Do you know who the Democratic candidate for lieutenant governor is?
If you don’t, you’re likely not alone.
Sharen Neuhardt knows you may not have heard of her and hopes to change that.
“I hope people understand what they see is what they get,” Neuhardt said in an interview Friday with the Beacon Journal. “I want nothing more than to be a good public servant for the people of Ohio and to do the right thing.”
Cuyahoga County Executive Ed FitzGerald chose Neuhardt, a business lawyer from the Dayton area who has run for but never held office, after dropping state Sen. Eric Kearney from his ticket when it was revealed that Kearney, his wife, and their publishing business owed $800,000 in taxes and penalties.
Neuhardt, 62, of Miami Township near Yellow Springs, talked to the Beacon Journal about her background, her thoughts on key issues facing the state and how she and FitzGerald will attempt to overcome the name recognition and fundraising hurdles they face in challenging Gov. John Kasich and Lt. Gov. Mary Taylor in the Nov. 4 election. She was in Northeast Ohio for a luncheon Friday with Summit County Democrats and an event today with Ohio’s other prominent female candidates.
Q: What would make you a good lieutenant governor?
A: I get my paychecks from my law firm — not from the public sector. It gives me a different perspective. Working with businesses helps me to understand what they need to grow and develop. That has to be our No. 1 priority.
Q: Is a disadvantage that you’ve never held office?
A: At the federal level, people are fed up with career politicians … A lot of them should just pack up their bags and go home. At this time in Ohio, it’s a good thing when you look at Ed and me and see we are not career politicians.
Q: How do you feel about being FitzGerald’s second (or third) choice?
A: I’m honored. There were any number of exceptional candidates who would make a good lieutenant governor. I laugh when they talk about whether I was the second or third pick … I think it’s just silly political talk.
Q: What issues will the campaign emphasize?
A: The state of the economy. The fact is, when it comes down to it, voters will decide who they trust to protect the middle class … They are living paycheck to paycheck and trying to figure out how to make ends meet. It is our job to tell them they are not alone.
Q: You’ve talked a lot to other media about women’s health issues. What is your stance on abortion?
A: I am pro-choice and always have been. I use the phrase ‘abortion should remain legal, safe and rare.’ I’d like to find ways so we don’t need it anymore.
Q: Kasich told the Plain Dealer Thursday that he’d like to get Ohio’s income tax rate below 4 percent. What do you think of this?
A: You just can’t keep cutting income taxes and say it will make it all better. The upper brackets will benefit a lot. The low brackets not at all. It takes money out of the coffers that could go to schools, job training and helping companies grow and expand.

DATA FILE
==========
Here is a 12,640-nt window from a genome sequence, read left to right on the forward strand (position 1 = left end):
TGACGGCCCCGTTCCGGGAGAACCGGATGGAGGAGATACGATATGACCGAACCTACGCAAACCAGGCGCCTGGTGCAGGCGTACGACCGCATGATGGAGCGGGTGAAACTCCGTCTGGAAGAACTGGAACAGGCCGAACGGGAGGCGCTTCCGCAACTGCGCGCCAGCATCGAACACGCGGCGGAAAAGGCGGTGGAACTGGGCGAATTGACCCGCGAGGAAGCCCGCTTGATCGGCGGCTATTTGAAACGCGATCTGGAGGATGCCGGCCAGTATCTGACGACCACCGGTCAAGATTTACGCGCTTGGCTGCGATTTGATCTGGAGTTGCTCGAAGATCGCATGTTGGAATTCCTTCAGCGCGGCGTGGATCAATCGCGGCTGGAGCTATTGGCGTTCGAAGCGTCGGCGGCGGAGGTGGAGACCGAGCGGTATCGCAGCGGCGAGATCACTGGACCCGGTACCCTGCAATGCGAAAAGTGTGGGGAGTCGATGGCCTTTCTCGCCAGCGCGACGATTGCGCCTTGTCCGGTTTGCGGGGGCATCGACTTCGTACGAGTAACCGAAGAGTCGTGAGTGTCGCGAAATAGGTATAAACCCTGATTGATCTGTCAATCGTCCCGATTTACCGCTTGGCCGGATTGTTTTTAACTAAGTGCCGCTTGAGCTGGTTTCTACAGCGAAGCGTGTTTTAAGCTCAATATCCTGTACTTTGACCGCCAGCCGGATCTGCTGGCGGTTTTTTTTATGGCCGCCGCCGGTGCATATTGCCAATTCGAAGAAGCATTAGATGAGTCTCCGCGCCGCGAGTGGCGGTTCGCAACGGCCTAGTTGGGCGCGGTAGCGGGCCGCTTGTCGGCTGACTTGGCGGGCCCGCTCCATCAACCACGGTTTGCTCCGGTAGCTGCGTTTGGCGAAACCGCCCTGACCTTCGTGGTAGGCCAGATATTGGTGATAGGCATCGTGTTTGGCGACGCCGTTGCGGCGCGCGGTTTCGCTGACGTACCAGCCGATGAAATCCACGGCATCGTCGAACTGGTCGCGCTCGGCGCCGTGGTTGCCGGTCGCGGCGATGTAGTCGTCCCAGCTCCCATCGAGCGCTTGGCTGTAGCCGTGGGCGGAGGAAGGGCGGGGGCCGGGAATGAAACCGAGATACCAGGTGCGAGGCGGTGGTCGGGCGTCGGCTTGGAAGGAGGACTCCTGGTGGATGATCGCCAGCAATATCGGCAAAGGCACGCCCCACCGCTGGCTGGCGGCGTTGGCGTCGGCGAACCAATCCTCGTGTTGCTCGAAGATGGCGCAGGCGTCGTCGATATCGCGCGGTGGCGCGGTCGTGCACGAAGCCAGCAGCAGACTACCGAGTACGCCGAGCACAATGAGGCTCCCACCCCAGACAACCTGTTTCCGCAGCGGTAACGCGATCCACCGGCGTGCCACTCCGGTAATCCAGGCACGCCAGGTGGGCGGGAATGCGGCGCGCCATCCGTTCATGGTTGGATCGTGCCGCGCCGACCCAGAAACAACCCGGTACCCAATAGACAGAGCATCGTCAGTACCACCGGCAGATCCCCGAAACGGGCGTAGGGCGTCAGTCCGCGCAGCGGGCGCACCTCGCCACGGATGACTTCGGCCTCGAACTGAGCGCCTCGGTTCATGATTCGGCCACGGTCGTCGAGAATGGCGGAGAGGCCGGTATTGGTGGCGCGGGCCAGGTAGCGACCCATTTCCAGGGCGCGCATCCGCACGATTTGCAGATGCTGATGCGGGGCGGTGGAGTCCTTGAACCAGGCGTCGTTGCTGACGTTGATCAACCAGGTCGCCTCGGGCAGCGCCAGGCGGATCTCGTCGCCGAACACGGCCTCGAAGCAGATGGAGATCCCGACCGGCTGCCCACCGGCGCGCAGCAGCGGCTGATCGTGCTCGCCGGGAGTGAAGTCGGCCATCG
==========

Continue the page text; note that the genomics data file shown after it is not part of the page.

Q: Though Kasich is saying Right to Work isn’t on his agenda, do you think he would likely pursue it if he was re-elected?
A: I don’t know why anybody should take that chance … There is an expression, ‘Fool me once, shame on you. Fool me twice, shame on me.’ I don’t think the people will be fooled twice.
Q: Would you support National Guard members using state military benefits for educational expenses other than tuition?
A: I think we need to do more to make sure the people of this state, including the National Guard, get the education they deserve.
Q: What do you think of the idea of the Ohio Turnpike selling naming rights as a funding source other than toll hikes?
A: Do we want it to be the Ohio State capital … whatever — and we sell the naming rights to that? These are just quick fixes. They aren’t the right thing to do.
Q: How will you overcome the large name recognition and funding disadvantages the campaign has to the Kasich camp?
A: We never planned to out-fundraise him. We plan to outrun him.
Q: How important is Summit County to your campaign?
A: Summit County will be really important. You have lots of voters here. I think of Akron like the Dayton area … I feel right at home in Akron.
Q: Kasich will hold his State of the State address in Medina Feb. 24. If you and FitzGerald were elected, would you take the speech on the road or have it in Columbus?
A: That is something Ed will decide. We believe where you hold it isn’t as important as what the State of the State is … I kind of think what he is doing is distracting voters by creating a road show … Every-day Ohioans need to be told what’s going on at the State of the State and how you’re going to make it better.
Stephanie Warsmith can be reached at 330-996-3705 or firstname.lastname@example.org. Follow on Twitter: @swarsmith and on Facebook: www.facebook.com/swarsmith. Read the Beacon Journal’s political blog at www.ohio.com/blogs/ohio-politics.